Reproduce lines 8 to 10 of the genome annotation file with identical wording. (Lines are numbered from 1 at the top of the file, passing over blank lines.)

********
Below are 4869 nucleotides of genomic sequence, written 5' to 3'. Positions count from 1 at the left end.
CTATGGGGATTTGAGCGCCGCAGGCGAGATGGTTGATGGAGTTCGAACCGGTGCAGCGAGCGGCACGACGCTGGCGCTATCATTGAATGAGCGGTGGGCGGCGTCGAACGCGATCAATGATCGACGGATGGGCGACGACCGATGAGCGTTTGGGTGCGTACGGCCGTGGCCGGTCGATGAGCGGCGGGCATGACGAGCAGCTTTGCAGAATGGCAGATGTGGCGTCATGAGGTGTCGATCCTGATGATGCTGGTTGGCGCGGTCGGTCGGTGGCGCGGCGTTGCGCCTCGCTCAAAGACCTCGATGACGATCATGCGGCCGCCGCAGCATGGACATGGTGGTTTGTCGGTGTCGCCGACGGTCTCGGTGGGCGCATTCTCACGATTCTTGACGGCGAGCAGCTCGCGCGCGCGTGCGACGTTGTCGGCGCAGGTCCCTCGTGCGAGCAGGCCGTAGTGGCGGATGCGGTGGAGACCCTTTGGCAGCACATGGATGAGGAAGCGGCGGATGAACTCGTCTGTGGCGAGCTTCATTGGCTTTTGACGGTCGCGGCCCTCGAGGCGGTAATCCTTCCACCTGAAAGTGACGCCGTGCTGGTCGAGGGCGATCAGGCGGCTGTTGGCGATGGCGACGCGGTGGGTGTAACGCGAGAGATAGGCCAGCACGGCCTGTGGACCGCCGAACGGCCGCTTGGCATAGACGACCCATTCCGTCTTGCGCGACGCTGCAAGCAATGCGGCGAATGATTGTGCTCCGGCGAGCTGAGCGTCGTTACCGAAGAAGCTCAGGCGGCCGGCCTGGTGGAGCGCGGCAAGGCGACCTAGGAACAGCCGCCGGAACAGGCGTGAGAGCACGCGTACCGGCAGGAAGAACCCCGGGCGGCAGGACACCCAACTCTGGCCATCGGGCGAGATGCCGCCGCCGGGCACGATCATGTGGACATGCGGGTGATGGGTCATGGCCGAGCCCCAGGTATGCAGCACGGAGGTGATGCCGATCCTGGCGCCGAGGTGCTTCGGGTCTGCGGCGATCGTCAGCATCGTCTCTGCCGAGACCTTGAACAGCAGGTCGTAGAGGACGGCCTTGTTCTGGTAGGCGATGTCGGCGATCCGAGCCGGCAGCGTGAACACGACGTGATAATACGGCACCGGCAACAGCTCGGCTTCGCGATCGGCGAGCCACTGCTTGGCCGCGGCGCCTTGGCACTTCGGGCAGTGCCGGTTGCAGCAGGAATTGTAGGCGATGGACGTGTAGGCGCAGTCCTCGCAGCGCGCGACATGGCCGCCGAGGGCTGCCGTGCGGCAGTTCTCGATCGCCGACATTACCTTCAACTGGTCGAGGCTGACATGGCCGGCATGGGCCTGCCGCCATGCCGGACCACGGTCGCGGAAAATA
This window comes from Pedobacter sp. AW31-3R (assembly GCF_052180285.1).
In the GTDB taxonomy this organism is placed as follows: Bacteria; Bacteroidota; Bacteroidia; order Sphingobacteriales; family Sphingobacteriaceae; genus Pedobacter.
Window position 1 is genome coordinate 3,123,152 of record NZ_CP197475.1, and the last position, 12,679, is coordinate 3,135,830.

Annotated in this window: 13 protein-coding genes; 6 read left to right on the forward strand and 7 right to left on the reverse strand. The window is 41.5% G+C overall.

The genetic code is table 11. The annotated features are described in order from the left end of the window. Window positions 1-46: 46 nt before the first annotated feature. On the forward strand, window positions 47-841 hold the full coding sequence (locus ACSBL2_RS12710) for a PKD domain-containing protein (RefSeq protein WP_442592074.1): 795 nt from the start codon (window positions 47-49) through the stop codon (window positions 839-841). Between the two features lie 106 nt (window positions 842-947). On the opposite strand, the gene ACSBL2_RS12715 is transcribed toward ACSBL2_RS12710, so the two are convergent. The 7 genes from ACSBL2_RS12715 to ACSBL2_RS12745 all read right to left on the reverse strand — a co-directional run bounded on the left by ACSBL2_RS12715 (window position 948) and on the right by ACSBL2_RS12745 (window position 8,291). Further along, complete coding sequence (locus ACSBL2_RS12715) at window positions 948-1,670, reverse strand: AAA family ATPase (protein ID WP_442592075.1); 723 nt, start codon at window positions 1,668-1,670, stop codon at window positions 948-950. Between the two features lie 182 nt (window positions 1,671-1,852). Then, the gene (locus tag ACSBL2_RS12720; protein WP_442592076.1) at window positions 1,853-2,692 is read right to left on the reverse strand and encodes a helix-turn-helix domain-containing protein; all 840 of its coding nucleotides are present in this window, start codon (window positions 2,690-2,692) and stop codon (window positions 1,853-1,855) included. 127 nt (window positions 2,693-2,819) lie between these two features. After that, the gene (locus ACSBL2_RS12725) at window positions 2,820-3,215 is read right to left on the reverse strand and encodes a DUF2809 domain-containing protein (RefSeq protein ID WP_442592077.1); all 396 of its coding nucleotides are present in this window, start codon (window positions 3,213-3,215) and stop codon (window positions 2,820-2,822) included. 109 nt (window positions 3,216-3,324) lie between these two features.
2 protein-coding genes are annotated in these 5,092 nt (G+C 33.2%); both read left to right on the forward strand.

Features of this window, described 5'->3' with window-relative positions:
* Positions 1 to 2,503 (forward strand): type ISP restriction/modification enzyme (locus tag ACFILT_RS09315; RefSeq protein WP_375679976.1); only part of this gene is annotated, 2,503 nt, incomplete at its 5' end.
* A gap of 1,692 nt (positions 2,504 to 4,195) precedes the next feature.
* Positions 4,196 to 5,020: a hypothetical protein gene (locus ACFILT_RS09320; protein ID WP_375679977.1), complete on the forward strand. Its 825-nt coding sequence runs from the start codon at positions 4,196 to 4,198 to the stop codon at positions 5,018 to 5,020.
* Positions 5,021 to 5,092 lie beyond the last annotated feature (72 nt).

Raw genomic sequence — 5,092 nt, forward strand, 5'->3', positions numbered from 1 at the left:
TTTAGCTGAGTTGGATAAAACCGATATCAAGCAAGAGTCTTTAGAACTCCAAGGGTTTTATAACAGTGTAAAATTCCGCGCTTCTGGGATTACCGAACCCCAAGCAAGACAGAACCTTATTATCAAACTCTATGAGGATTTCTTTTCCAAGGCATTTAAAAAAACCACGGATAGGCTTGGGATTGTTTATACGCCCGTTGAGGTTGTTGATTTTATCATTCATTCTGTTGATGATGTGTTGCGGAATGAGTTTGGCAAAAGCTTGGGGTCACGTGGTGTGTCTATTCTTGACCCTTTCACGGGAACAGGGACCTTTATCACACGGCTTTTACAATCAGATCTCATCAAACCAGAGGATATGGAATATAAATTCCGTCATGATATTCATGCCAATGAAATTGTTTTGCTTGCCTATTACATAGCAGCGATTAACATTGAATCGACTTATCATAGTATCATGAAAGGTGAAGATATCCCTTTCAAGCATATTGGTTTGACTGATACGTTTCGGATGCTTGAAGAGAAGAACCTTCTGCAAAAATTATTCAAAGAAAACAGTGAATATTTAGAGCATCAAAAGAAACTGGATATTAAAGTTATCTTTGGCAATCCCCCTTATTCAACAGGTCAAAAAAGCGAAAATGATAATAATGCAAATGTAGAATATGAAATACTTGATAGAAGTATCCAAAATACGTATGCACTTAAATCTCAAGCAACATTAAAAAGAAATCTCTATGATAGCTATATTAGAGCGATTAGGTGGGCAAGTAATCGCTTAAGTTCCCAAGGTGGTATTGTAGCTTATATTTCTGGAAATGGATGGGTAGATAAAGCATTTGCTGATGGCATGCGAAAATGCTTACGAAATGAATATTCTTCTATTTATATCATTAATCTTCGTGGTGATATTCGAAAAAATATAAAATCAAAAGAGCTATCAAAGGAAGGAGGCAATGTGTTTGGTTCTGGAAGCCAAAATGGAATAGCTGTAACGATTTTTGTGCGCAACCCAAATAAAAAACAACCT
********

2 protein-coding genes are annotated in these 5,092 nt (G+C 33.2%); both read left to right on the forward strand.

Features of this window, described 5'->3' with window-relative positions:
* Positions 1 to 2,503 (forward strand): type ISP restriction/modification enzyme (locus tag ACFILT_RS09315; RefSeq protein WP_375679976.1); only part of this gene is annotated, 2,503 nt, incomplete at its 5' end.